Erik Haereid: It’s when you are not creative, inventive, do not use your inner power of ingenuity to make expressions that are visible to others, if you copy others. A society’s lack of will or abilities to evolve towards a better community is the opposite of genius. Societies that suppress individual expressions, like dictatorships, represent the opposite of genius. “Better” is disputable, but in my view it’s the best for preserving the needs for everyone and all.

If one “genius”’ creative expressions suppress the others, such that the society stagnates or is exterminated it’s the opposite of a genius, even though the invention is clever.

2. Jacobsen: What do you see as the myths about genius?

Rosner: There’s the genius who is just bad at life and has a miserable life. There is the miserable genius who is all fucked up, never made money, lives in a hovel, never had a girlfriend, etc. There used to be stories that ran in the Inquirer every year or two that was about, “Look at this fucked up genius, aren’t you glad that you’re not a genius?” Or just genius stereotypes, absentmindedness, thinking about abstract shit and not paying attention to what is going on around him, it is generally a “him” by stereotype. If it is a her, wearing glasses, sexually frigid, needs to have her glasses taken off and hair taken down to release her inner sexy girl, this is a myth that is like the librarian. The girl genius runs into the librarian. The good at math and bad at life, good at academics, stuff. Every Bond villain is a kind of a genius. There’s the evil genius bent on world domination. There’s the busy penis genius Picasso. Usually not a math guy, it is an art guy or a novel guy. His unfettered creativity is connected to his unfettered penis.

Jacobsen: [Laughing].

Rosner: A lot of the stereotypes about genius are connected to people who can’t follow, or live, an ordinary life with going to the office and then coming home to the family. The genius who can’t do the 1950s parent lifestyle. They have to go and have adventures. Most of the stereotypes bounce off that. A gift to distancing the person from normal human interactions and behaviours. You just go there and then think about what are behaviours that take somebody away from normal lifestyles and behaviours. Anything that you can think of, then you can put on the genius stereotype. It is the wheelhouse of that stereotype without having to enumerate every instance. In Little Man Tate, which was about little geniuses, the most obnoxious was the mathemagician who wore all black plus a cape.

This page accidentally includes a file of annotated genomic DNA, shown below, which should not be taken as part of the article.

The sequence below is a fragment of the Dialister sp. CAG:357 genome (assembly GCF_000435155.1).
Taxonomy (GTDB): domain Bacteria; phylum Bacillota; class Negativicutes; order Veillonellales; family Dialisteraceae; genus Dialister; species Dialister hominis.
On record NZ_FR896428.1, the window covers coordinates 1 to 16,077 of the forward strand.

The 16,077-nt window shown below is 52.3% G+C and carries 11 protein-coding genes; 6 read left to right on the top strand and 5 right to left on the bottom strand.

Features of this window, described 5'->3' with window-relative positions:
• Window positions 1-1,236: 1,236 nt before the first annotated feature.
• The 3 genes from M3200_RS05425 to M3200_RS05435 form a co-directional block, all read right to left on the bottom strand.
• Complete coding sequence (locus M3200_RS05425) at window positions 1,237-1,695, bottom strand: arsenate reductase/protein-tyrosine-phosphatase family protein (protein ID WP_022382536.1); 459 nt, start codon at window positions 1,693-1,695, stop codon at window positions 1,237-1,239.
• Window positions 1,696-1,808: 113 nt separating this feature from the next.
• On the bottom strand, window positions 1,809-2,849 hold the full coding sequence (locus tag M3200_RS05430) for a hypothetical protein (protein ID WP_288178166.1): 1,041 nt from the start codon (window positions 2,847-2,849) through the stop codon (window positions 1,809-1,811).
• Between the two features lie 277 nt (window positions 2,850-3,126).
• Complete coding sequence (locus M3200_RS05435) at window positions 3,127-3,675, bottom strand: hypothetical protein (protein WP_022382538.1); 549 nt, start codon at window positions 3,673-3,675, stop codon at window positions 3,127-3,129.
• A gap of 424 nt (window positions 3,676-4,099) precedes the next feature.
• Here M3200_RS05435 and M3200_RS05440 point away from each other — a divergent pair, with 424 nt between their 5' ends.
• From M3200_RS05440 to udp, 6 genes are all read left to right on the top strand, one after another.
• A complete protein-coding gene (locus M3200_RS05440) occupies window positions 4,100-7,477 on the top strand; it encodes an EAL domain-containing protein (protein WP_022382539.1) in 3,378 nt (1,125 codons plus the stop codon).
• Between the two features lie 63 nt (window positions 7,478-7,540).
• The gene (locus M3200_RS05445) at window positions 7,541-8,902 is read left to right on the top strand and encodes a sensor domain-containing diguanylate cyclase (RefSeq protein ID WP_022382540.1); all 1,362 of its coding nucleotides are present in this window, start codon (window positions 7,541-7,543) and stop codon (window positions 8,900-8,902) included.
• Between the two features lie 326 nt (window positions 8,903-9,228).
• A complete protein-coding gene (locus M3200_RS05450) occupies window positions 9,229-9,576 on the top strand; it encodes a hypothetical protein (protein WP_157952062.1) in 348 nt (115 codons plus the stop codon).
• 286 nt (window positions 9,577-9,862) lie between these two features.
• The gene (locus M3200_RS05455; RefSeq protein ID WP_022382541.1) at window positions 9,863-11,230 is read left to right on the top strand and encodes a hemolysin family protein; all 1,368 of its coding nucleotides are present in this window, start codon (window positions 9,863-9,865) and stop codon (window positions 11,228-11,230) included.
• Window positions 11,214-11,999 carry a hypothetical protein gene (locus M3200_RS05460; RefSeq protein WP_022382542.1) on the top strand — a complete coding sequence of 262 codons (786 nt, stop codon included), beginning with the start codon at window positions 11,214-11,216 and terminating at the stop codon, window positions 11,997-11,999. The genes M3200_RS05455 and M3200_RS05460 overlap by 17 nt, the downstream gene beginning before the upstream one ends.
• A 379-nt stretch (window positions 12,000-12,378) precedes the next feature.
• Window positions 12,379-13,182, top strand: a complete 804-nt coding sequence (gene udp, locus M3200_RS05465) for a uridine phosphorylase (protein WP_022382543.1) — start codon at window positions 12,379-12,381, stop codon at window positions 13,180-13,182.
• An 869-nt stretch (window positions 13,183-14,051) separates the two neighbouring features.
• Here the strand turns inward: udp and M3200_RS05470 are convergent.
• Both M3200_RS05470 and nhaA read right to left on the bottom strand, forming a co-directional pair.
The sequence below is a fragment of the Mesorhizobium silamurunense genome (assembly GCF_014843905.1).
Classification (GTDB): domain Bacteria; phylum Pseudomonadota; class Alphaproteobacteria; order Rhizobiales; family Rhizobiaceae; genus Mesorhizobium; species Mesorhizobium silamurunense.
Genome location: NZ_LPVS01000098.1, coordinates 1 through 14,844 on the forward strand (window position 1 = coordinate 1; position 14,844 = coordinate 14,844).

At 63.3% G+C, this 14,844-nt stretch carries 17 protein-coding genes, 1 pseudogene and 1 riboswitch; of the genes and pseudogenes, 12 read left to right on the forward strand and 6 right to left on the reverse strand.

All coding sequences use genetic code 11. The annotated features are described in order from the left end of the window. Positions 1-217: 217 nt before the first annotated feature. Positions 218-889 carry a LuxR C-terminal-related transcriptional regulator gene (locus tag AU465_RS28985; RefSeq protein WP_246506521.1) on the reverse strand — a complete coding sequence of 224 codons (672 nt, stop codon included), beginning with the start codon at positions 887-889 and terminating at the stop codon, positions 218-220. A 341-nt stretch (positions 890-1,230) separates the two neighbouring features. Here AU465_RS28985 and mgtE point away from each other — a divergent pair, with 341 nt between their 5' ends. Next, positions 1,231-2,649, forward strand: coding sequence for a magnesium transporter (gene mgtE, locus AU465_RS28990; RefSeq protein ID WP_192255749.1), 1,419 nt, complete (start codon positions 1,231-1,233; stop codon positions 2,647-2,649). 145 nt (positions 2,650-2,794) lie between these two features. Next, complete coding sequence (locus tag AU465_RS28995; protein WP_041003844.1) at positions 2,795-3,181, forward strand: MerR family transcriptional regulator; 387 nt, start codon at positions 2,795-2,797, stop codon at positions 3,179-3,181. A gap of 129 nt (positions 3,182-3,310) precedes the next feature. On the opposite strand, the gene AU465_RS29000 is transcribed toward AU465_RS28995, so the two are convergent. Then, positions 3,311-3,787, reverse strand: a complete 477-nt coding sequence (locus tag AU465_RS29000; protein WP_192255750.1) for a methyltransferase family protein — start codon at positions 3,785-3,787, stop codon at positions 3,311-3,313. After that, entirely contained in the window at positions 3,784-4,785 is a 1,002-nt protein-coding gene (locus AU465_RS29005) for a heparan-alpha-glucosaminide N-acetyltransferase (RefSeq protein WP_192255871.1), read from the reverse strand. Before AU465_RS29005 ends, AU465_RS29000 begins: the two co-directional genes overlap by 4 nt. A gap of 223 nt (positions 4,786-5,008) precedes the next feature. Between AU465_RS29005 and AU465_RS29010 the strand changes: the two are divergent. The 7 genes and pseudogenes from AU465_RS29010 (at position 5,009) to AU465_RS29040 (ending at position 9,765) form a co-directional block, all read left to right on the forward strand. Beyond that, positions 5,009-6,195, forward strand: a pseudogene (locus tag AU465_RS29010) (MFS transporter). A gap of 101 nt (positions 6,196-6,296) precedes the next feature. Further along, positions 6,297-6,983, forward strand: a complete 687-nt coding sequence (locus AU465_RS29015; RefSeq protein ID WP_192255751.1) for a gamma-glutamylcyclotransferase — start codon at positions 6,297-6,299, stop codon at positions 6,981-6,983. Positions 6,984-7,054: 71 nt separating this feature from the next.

Haereid: Heh, that the genius always is the inventor of the idea. The genius makes an idea visible, known, through a purification and refinement of it. You could have a bunch of highly intelligent, invisible persons evolving several smart ideas, and you have that one lucky, or not of course, bastard that takes all the credit.

That the genius is always highly intelligent. This is simply not true. That geniuses are mad and avoid any other activity than thinking, and that they are depressed. That’s not true either. And the scientific type; good at math or physics. I guess there are some or many of the genius artists, painters, composers and writers through history that couldn’t add two numbers.

3. Jacobsen: What truths dispel those myths?

Rosner: I feel like at various times in the past century. I don’t think fame came into its own until the 20th century. But you don’t really get the fame industry until the 20th century. During various eras, famous people killed themselves through misbehaviour. Sometimes, it is through shitty behaviour like driving while drunk. William Blake said, “The road of excess leads to the palace of wisdom…You never know what is enough until you know what is more than enough.” It is kind of the popular picture of gifted, creatives, where they were out of hand in all areas.

Haereid: That someone write about those myths as myths? Get to know a genius better? To the public it’s boring with ordinary traits on geniuses. So, I guess it’s difficult to convince people that Einstein somehow wasn’t crazy, like the iconic picture of him somehow tries to paint. I don’t know. People are not searching for the truth but to fulfill their needs.